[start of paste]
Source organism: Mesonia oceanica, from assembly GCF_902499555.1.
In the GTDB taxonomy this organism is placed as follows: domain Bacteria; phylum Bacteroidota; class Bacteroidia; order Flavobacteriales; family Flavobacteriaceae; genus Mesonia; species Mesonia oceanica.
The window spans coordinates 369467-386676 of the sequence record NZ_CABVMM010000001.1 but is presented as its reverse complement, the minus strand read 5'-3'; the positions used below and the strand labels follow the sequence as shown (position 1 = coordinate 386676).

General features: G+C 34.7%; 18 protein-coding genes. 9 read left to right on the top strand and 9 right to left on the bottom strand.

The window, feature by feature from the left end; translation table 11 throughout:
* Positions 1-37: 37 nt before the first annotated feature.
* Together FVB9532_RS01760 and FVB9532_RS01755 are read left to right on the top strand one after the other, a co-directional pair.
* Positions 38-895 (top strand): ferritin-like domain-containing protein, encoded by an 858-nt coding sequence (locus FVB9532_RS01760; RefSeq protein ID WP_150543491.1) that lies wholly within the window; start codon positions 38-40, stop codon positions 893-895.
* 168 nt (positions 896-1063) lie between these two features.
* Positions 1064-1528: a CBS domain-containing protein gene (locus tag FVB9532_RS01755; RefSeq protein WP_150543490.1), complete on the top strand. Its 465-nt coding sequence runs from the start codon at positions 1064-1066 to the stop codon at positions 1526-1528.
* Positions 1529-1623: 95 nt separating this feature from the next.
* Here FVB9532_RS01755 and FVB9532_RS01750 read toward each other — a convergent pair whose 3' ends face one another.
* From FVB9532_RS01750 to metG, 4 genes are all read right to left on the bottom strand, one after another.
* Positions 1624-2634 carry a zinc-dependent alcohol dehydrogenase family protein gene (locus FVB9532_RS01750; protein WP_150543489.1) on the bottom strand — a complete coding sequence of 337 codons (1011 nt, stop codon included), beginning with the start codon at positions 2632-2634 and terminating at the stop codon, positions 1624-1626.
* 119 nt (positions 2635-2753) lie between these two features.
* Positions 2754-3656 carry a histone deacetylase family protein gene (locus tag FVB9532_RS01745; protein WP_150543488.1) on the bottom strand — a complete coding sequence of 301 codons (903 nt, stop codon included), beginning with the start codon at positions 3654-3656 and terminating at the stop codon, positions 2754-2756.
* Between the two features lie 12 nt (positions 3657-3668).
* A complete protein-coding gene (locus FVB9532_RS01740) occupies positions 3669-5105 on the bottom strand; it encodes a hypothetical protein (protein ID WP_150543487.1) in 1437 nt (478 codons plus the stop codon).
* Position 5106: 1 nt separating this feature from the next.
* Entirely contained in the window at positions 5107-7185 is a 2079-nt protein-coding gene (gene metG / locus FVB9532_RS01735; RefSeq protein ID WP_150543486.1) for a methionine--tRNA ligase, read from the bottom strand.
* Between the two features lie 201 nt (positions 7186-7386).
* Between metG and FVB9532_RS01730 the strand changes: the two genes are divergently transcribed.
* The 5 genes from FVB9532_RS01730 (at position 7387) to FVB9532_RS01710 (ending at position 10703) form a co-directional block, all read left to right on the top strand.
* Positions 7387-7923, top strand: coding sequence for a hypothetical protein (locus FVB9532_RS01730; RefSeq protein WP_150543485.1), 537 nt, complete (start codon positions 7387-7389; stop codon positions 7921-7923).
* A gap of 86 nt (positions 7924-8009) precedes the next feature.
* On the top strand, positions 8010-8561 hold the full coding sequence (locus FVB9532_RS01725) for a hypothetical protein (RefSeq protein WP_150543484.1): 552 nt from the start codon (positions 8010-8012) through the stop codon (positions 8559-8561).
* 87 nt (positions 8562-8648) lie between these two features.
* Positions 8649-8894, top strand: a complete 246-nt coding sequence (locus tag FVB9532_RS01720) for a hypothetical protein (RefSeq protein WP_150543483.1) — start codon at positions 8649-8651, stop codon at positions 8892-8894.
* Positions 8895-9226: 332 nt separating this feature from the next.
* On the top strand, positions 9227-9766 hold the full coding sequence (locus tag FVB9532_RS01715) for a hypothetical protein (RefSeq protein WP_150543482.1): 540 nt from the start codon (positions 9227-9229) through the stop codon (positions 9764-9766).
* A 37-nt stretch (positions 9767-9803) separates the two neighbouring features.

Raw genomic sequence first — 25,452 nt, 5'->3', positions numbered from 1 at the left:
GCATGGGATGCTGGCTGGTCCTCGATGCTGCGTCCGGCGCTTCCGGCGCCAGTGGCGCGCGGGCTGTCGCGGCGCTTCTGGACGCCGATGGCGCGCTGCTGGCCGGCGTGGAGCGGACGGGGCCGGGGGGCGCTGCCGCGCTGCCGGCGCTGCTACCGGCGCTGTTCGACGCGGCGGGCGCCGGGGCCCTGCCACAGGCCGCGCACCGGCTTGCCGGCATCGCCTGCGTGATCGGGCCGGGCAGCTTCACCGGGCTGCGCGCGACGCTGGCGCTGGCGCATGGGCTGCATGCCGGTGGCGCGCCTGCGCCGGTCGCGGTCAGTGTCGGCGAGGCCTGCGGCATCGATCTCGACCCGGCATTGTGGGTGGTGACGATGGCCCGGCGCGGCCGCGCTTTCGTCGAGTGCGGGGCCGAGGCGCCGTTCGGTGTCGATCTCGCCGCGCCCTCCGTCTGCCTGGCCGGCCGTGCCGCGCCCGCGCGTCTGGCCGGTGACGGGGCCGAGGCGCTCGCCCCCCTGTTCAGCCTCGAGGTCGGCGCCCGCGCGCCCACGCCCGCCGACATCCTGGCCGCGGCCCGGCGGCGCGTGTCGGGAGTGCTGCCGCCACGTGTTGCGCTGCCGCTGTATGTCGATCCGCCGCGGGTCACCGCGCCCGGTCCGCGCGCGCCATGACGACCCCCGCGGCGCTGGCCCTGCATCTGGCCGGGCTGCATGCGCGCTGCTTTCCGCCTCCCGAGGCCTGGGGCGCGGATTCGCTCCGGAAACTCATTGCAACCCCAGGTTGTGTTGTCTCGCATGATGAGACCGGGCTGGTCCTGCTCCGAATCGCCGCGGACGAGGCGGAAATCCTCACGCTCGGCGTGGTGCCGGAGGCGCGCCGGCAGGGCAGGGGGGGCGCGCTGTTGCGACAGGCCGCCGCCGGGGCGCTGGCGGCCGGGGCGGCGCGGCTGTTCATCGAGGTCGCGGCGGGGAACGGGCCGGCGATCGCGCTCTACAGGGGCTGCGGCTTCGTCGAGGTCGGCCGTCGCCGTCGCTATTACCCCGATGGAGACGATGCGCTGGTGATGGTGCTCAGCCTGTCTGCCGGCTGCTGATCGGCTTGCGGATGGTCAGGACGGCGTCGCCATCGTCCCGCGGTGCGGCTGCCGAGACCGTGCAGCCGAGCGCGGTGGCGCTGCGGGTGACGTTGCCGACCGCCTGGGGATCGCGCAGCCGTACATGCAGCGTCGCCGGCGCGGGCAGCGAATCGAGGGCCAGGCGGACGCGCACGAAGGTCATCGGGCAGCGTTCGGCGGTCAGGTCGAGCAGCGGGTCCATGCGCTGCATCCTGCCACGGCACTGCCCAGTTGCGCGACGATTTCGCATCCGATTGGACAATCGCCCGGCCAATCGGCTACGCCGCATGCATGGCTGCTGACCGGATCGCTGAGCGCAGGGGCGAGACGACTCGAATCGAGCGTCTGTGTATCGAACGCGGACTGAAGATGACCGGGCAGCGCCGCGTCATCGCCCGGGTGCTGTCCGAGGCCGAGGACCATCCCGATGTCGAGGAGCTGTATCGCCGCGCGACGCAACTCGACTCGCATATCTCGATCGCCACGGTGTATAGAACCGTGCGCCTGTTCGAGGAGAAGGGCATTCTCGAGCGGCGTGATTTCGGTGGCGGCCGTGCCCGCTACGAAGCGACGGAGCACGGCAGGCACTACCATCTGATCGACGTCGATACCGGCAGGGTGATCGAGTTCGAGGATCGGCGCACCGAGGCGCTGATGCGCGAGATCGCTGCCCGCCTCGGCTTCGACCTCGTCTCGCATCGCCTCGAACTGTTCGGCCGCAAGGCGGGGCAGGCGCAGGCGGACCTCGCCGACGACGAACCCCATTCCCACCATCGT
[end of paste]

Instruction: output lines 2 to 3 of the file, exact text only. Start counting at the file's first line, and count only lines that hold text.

In the GTDB taxonomy this organism is placed as follows: domain Bacteria; phylum Bacteroidota; class Bacteroidia; order Flavobacteriales; family Flavobacteriaceae; genus Mesonia; species Mesonia oceanica.
The window spans coordinates 369467-386676 of the sequence record NZ_CABVMM010000001.1 but is presented as its reverse complement, the minus strand read 5'-3'; the positions used below and the strand labels follow the sequence as shown (position 1 = coordinate 386676).